Sleep doctors in Hershey, Pennsylvania studied this phenomenon. They recruited, at random, 1400 people out of the telephone book and selected 560 normal sleepers and 115 who felt they had insomnia but tested negative for sleep apnea. They tested everyone's mental capacities and then ran them through a comprehensive sleep assessment in the lab.
The first big surprise occurred when over half of the insomniacs, wired up, tubed up, and put to bed in a sleep lab, put in over 6 hours of shut-eye. The second occurred when 40 percent of the happy sleepers clocked less than six hours.
Message clear? Your perception of how long you sleep could well be wrong. If you are awake and alert during the day, you're very likely sleeping normally and well. If you doubt that, and you don't want to spend $1500 to $2000 for the sleep experts to see how long you really sleep, try out a less expensive home test called actigraphy, which simply measures time asleep.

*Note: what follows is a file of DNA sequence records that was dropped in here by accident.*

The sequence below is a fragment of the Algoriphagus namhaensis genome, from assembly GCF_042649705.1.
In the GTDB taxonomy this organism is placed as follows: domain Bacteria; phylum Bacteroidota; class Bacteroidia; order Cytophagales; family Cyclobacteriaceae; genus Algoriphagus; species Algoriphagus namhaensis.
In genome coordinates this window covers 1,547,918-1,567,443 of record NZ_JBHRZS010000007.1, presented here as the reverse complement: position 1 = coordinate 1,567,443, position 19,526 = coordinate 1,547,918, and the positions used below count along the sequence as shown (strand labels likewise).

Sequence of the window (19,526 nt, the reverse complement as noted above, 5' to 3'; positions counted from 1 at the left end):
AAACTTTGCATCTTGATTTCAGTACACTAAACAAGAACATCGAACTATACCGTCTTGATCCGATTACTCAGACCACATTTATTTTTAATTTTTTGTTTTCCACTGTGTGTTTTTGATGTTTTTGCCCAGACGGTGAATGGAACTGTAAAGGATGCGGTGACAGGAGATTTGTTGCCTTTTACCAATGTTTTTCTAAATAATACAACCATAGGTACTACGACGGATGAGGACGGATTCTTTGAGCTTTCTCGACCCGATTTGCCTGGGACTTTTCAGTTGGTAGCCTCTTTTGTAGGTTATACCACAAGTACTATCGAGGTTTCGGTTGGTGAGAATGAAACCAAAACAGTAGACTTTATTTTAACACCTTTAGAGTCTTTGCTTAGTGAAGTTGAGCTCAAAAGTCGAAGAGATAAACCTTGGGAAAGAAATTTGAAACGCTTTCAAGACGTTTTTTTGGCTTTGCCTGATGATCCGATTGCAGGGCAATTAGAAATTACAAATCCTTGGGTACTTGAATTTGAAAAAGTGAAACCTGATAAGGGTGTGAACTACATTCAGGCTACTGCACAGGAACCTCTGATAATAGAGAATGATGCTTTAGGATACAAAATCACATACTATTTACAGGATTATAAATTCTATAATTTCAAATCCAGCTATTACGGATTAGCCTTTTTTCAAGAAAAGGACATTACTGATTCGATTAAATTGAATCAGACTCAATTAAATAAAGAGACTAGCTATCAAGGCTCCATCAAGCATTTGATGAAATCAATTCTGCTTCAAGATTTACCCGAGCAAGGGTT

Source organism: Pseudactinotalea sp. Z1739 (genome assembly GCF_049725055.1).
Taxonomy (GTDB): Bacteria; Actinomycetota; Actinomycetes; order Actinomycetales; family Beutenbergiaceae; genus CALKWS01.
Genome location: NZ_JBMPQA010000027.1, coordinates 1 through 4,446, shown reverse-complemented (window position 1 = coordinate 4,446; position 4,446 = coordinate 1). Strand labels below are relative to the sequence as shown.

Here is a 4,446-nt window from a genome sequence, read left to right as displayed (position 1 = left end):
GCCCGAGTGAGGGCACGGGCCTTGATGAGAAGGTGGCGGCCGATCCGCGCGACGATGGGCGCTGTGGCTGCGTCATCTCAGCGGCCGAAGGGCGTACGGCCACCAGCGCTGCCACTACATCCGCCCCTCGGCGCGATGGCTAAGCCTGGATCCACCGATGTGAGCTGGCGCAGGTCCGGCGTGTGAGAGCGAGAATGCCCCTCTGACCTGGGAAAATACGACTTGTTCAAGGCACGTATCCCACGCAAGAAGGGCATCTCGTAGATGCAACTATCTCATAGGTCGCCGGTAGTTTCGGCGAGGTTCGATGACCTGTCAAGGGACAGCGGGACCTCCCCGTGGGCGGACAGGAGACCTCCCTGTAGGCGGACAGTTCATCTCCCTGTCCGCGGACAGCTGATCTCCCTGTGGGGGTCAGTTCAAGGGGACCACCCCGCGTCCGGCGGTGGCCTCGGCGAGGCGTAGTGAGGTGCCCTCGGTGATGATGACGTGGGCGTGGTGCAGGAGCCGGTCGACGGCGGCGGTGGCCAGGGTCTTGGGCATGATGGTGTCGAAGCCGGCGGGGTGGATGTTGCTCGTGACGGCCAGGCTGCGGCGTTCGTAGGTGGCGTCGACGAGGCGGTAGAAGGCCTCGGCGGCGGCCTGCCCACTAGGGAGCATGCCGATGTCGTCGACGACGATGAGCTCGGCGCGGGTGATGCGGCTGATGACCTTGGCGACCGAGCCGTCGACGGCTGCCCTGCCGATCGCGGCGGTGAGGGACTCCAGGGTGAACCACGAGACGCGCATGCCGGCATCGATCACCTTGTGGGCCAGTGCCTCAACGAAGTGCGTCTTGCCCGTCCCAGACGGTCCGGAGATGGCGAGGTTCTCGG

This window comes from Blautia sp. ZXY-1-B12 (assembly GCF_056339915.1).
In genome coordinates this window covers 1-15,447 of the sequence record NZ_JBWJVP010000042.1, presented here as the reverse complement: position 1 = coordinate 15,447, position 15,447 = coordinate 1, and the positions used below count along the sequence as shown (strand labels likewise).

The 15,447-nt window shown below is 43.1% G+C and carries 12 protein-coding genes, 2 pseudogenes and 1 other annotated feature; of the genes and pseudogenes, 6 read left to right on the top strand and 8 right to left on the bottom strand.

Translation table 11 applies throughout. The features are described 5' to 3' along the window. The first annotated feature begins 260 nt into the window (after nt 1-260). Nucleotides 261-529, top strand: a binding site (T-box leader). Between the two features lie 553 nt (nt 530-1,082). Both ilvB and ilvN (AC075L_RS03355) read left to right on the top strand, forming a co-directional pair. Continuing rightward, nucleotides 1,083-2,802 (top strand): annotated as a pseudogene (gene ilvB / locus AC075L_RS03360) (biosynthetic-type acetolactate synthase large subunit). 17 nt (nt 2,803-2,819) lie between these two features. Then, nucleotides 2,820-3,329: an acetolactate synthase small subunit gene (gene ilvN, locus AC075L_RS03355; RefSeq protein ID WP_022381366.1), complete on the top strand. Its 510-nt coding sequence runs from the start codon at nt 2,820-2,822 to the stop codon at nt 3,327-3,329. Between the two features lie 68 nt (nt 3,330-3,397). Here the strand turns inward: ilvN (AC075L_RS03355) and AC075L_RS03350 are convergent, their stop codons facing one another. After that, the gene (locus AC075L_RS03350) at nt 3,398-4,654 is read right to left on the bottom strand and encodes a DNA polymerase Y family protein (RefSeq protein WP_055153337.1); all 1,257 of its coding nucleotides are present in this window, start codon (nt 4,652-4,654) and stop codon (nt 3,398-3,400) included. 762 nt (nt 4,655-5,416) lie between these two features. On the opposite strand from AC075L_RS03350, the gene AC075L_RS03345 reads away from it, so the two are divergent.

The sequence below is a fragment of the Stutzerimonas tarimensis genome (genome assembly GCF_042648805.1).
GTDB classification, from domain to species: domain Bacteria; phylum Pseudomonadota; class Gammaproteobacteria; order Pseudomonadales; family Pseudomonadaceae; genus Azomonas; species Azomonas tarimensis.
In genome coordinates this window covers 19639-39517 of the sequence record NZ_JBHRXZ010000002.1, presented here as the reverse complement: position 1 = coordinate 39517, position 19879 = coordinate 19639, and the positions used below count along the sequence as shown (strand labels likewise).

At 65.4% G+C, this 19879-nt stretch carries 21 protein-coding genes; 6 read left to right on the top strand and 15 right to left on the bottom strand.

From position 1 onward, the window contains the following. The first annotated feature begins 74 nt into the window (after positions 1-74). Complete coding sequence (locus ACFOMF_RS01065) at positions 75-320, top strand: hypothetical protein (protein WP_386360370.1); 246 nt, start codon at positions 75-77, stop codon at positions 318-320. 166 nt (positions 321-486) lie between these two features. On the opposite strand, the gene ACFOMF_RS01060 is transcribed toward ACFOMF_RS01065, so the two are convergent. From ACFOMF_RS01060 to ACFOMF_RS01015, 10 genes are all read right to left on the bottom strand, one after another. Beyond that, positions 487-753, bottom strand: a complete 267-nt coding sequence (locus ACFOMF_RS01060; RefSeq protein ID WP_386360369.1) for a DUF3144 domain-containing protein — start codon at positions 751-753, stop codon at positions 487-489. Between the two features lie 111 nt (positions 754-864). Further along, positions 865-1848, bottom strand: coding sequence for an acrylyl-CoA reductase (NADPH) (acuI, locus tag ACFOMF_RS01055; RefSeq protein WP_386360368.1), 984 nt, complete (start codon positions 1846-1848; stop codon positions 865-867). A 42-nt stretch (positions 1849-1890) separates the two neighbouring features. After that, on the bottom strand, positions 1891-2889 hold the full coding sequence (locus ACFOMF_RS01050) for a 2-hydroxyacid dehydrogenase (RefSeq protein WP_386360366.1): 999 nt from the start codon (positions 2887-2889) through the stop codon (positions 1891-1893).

Be careful not to confuse fatigue with sleepiness. They are not the same thing, though often confused. Medically speaking, fatigue is a lack of energy for daily activity, which may result from a host of different physical or mental conditions. You can be fatigued but not sleepy. The Epworth Sleepiness Scale can help you figure which problem you have.
So what if you still are not satisfied with the quality of your sleep? Here are some suggestions.
- Several studies have shown that people who exercise fall asleep faster. If you can arrange to exercise five or six hours before bedtime, that may provide extra help. But as long as you don't exercise just before bed, the sandman will be happy.
- No caffeine or other stimulants after lunch. Take your vitamins in the morning, not the evening.
- Avoid stimulation before bedtime, such as focused work or television news or talk shows. Computer screens are bright, not what we experienced when evolution shaped our sleep-wake rhythms. If you enjoy music near bedtime, choose soothing music.
- Make sure you are warm and your bed is warm. Massage yourself a little. Fix yourself a cup of hot milk with nutmeg in it.
- Lights that dim gradually at night or brighten slowly in the morning help many people sleep better. Someone I know uses a book light to read in bed before sleep, the dark room getting her in the mood to doze off. White noise helps some folks fall asleep.